We've been running a private GVL/Galaxy instance for a number of weeks with 2-3 users. All was well until recently. We have set up 1.5 TB elastic block storage to service our galaxy instance, and we recently noticed it contains 0.6 TB of data, despite the fact that we've confirmed that everyone has permanently deleted and purged all unwanted histories and files. Disk use via the http://XX.XXX.X.XX/reports/ interface provided through GVL/Cloudman shows that only 98.8 GB in use and no jobs currently running. After some sleuthing, I tracked down the offending space-hogging files to the /mnt/galaxy/tmp folder. They are a bunch of "url_pasted..." files left-over from a number file uploads from Amazon S3 buckets into our Galaxy instance. Those files were utilized and deleted (or so we thought) after uploading; however, they seem to still be around. I've tried directly deleting them both via "ssh-ing" into our galaxy instance or looking at the directory through a Lubuntu desktop interface also provided through GVL/Cloudman and throwing them in the trash, but in both cases, I'm prevented from deleting the offending files, as "access permission is denied". I'm assuming I need root access, but I can't seem to get this. Are there other ways to remove these files? Why are they otherwise "invisible" to us despite our Admin access?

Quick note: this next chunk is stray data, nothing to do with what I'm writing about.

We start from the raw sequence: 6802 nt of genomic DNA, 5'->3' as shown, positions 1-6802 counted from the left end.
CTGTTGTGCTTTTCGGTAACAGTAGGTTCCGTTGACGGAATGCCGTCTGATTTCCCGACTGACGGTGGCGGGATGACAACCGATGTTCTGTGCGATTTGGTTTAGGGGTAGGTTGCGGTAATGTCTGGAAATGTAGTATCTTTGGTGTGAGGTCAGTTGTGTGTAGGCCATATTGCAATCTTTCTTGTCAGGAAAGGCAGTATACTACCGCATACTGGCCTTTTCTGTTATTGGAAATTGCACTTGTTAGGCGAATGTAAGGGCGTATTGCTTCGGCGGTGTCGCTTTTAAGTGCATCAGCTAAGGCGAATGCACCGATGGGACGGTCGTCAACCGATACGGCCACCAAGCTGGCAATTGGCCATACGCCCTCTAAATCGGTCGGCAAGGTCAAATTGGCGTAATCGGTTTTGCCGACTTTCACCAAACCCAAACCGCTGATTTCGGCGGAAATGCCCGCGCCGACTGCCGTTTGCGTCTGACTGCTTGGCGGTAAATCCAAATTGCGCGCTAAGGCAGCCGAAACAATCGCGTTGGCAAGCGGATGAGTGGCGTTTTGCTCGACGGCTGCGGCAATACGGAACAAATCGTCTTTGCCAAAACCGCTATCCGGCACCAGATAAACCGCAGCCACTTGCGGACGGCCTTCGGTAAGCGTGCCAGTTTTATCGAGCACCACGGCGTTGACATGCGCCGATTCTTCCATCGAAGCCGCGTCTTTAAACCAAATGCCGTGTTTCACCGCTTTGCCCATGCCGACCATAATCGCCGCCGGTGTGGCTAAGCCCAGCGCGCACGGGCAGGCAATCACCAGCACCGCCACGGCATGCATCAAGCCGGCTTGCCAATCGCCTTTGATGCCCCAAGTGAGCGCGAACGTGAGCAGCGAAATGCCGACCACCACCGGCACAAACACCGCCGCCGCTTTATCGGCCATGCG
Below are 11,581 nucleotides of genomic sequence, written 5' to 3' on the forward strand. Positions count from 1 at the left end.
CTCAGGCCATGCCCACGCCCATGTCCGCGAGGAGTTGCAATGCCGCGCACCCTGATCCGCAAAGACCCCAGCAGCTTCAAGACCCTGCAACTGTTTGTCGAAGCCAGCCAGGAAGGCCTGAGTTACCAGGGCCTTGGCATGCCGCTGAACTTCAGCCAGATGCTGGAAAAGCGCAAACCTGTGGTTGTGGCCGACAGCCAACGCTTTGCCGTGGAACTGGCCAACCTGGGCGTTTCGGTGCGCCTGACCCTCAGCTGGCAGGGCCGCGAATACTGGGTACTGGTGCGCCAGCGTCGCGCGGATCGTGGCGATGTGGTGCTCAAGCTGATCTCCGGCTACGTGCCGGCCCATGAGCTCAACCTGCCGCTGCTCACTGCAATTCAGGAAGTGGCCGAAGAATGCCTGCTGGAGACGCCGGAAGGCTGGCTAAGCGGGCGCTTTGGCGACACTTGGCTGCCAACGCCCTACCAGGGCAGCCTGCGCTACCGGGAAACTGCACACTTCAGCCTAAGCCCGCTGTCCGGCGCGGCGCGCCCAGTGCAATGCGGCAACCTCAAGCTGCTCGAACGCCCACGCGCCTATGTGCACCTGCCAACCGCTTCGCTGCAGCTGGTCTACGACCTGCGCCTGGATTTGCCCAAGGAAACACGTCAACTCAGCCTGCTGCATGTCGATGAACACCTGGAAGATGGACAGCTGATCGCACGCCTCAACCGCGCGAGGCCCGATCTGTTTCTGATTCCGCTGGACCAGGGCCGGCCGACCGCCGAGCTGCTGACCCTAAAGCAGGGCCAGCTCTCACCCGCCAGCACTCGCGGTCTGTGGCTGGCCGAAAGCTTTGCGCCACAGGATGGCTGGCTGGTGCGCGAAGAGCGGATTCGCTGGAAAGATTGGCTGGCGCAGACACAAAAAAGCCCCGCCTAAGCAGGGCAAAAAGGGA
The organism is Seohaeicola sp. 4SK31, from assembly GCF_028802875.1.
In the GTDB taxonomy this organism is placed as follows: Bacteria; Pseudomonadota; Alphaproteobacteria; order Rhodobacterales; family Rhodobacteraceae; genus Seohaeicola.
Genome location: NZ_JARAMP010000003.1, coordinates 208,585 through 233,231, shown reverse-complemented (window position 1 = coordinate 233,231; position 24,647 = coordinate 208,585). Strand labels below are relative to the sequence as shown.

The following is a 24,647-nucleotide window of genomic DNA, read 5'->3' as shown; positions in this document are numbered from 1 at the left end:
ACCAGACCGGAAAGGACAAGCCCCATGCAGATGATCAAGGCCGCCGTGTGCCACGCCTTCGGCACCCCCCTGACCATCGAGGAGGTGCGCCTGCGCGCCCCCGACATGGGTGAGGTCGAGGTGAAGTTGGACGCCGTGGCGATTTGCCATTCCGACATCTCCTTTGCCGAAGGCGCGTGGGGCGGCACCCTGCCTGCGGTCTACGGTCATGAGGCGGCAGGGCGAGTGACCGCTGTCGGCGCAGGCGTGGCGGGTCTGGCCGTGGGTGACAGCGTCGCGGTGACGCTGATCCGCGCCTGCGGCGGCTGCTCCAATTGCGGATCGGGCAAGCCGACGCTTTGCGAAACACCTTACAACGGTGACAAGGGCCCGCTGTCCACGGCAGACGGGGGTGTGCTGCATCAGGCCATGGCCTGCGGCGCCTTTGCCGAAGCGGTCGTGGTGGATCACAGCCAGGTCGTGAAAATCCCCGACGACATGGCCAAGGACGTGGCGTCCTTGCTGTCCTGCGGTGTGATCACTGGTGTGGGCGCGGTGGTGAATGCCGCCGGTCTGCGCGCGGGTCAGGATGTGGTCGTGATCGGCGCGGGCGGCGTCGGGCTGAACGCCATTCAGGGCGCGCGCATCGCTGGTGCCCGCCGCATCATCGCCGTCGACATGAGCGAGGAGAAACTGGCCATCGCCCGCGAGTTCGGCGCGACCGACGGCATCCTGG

To delete the files you just need to become
galaxy system user with
sudo su galaxy on the command prompt and then navigate your way to the directory to delete the leftover files. BTW, Galaxy occasionally leaves such files behind in case of a failed upload.